Green Cones

Riverstone International School is going GREEN (cones)

Riverstone is not new to exploring alternative methods for waste disposal on campus. We have been using red wiggler worms for vermiculture for many years now. However, there are challenges when working with biological systems like worms – they have limited types of food that should be fed to them (no dairy, fat, citrus) and they need to be climate-controlled in the harsh winters & hot summers.

RIS has been composting for a long time in a small way, however, the inputs of compost are also limited…organic green and brown vegetable material are the preferred things to put in the pile. Composting is less restrictive than worm farming as you can add citrus but compost piles are not meant to digest fat, meat, dairy or other animal products.

 

The solution? How about a food digestion system that can handle all of the waste from the food stream we create on campus? Green Cone food digesters are a great way to dispose of food waste and divert it from the landfill and into our gardens without the maintenance of worms or the restrictions from vermiculture or composting. Food digesters can accommodate, meat, dairy, and small amounts of fat/oil without attracting pests or becoming a health hazard. The result? A much more complete diversion from our landfill bound waste stream than previously available to the students.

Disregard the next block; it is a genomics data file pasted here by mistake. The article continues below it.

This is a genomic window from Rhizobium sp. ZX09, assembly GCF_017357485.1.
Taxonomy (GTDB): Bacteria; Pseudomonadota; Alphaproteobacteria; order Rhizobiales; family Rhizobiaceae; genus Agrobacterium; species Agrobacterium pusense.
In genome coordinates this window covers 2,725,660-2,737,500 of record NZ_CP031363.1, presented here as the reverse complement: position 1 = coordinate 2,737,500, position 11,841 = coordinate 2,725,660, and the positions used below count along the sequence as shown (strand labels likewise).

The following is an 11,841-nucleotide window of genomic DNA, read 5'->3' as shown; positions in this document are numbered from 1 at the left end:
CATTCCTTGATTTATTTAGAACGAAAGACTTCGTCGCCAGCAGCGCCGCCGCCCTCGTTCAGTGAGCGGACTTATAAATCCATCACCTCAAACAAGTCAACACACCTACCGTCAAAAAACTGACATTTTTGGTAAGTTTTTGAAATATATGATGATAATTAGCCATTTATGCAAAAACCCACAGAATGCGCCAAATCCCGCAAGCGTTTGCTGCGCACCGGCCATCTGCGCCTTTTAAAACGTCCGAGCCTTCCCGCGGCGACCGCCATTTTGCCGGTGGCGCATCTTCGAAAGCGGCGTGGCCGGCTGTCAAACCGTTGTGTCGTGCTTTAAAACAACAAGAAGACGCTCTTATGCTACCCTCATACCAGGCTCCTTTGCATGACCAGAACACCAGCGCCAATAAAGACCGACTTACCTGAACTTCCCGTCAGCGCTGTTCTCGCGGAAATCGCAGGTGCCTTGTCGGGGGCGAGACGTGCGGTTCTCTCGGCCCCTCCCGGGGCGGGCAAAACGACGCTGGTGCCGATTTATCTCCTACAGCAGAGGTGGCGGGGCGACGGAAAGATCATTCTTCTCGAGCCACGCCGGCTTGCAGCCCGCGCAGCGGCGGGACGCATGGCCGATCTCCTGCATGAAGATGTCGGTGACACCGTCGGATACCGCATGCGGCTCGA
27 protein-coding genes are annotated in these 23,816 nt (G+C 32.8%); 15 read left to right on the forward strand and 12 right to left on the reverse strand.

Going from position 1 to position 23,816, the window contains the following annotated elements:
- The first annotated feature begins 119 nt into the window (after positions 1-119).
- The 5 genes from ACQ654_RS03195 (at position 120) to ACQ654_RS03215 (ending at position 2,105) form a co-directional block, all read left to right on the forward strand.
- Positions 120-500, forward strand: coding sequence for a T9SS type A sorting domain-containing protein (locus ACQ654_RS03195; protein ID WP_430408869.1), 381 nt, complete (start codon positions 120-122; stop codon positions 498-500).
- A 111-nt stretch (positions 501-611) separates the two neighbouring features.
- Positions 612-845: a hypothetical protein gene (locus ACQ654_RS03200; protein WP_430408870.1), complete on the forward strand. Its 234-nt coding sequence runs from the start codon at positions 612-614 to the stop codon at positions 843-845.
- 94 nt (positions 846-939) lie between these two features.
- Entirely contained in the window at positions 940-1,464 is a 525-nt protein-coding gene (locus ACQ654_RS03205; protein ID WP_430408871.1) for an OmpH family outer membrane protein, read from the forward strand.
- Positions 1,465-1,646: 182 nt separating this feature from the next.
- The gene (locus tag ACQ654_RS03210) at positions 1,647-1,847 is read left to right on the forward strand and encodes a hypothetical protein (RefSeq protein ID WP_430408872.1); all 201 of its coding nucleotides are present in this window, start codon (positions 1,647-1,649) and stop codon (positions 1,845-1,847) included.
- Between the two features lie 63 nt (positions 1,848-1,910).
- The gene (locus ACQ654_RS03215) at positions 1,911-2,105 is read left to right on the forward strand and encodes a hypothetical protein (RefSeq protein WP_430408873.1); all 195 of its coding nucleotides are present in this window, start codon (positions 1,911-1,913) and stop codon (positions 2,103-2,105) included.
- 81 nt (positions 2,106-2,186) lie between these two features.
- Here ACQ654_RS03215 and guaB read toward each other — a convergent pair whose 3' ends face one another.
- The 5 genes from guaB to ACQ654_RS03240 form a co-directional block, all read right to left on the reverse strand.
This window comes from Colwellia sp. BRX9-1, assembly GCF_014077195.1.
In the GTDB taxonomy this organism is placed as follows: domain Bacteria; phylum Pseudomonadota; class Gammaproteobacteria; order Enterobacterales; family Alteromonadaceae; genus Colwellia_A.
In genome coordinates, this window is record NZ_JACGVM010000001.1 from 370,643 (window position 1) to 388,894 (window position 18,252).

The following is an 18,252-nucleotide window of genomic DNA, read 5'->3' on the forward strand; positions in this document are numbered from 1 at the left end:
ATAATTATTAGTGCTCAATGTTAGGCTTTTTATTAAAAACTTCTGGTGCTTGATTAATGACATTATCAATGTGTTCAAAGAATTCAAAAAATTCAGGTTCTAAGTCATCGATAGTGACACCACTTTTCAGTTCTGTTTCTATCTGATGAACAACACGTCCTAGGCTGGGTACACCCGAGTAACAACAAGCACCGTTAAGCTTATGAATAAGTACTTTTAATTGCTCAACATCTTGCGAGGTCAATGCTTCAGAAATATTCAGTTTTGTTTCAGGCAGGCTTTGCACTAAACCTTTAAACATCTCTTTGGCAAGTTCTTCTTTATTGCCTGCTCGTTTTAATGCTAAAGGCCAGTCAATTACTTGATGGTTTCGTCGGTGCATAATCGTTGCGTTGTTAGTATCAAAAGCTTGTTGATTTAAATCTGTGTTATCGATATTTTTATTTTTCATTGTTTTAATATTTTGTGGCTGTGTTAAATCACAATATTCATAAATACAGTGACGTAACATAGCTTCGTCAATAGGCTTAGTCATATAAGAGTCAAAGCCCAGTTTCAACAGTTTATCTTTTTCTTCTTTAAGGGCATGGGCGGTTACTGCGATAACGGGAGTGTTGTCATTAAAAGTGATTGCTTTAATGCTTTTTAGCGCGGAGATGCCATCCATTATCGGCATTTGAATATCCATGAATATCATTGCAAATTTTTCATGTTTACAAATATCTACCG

The Riverstone Parents Association became aware of the need to support school gardening, to provide a maintenance-free method of dealing with organic waste that can be successful in our harsh climate and that would scale to accommodate all of the waste that the Riverstone populace generates. The PA was amazing and purchased three cones for the students to build and install in each of the food production areas near where the majority of the organic waste is created (where the students eat lunch).

As part of our Earth Week festivities last year, a small group of students helped me and Ben Brock, RIS Sustainability Coordinator, do a pilot waste audit.

 

The amazing Riverstone Plant Club helped install and explain the uses for the cones. Currently we have two cones set up, one in the high-school and one in the elementary school veggie gardens. There is a group of students that have identified the gym lunchroom as the main place that we are missing organic waste diversion, but there is not an ideal place to bury a cone… the solution? They want to build raised beds near the gym lunch area to provide more food creation space and a home for the third cone to be placed!! We are excited to be able to get back together with students and continue our waste audit and diversion efforts more systemically over the next school year!

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